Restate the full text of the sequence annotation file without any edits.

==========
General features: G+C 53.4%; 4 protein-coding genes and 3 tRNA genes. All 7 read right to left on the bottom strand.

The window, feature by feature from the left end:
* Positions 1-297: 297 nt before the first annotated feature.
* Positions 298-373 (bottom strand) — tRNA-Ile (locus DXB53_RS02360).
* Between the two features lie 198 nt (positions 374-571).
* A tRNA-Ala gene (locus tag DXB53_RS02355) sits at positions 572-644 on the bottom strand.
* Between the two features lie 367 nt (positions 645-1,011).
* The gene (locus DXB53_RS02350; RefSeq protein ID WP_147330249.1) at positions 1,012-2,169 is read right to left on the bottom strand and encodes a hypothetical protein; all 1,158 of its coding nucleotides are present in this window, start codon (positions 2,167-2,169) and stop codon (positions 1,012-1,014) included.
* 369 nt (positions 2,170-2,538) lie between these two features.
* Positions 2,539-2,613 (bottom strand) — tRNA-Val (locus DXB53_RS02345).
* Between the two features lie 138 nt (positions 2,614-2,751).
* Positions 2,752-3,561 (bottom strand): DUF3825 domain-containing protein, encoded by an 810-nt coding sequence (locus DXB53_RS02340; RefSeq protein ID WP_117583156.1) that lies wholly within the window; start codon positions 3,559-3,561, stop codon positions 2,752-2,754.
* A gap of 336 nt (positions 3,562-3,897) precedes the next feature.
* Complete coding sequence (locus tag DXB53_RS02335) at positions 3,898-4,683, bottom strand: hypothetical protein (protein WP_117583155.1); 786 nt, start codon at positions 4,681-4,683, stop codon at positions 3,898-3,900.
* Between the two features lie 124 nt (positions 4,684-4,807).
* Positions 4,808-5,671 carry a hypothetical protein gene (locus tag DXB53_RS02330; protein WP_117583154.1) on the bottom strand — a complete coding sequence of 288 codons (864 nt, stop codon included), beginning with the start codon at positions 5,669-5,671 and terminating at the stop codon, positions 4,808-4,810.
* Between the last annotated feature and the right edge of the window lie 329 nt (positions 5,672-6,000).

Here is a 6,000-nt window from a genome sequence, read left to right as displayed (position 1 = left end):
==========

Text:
General features: G+C 53.4%; 4 protein-coding genes and 3 tRNA genes. All 7 read right to left on the bottom strand.

The window, feature by feature from the left end:
* Positions 1-297: 297 nt before the first annotated feature.
* Positions 298-373 (bottom strand) — tRNA-Ile (locus DXB53_RS02360).
* Between the two features lie 198 nt (positions 374-571).
* A tRNA-Ala gene (locus tag DXB53_RS02355) sits at positions 572-644 on the bottom strand.
* Between the two features lie 367 nt (positions 645-1,011).
* The gene (locus DXB53_RS02350; RefSeq protein ID WP_147330249.1) at positions 1,012-2,169 is read right to left on the bottom strand and encodes a hypothetical protein; all 1,158 of its coding nucleotides are present in this window, start codon (positions 2,167-2,169) and stop codon (positions 1,012-1,014) included.
* 369 nt (positions 2,170-2,538) lie between these two features.
* Positions 2,539-2,613 (bottom strand) — tRNA-Val (locus DXB53_RS02345).
* Between the two features lie 138 nt (positions 2,614-2,751).
* Positions 2,752-3,561 (bottom strand): DUF3825 domain-containing protein, encoded by an 810-nt coding sequence (locus DXB53_RS02340; RefSeq protein ID WP_117583156.1) that lies wholly within the window; start codon positions 3,559-3,561, stop codon positions 2,752-2,754.
* A gap of 336 nt (positions 3,562-3,897) precedes the next feature.
* Complete coding sequence (locus tag DXB53_RS02335) at positions 3,898-4,683, bottom strand: hypothetical protein (protein WP_117583155.1); 786 nt, start codon at positions 4,681-4,683, stop codon at positions 3,898-3,900.
* Between the two features lie 124 nt (positions 4,684-4,807).
* Positions 4,808-5,671 carry a hypothetical protein gene (locus tag DXB53_RS02330; protein WP_117583154.1) on the bottom strand — a complete coding sequence of 288 codons (864 nt, stop codon included), beginning with the start codon at positions 5,669-5,671 and terminating at the stop codon, positions 4,808-4,810.
* Between the last annotated feature and the right edge of the window lie 329 nt (positions 5,672-6,000).

Here is a 6,000-nt window from a genome sequence, read left to right as displayed (position 1 = left end):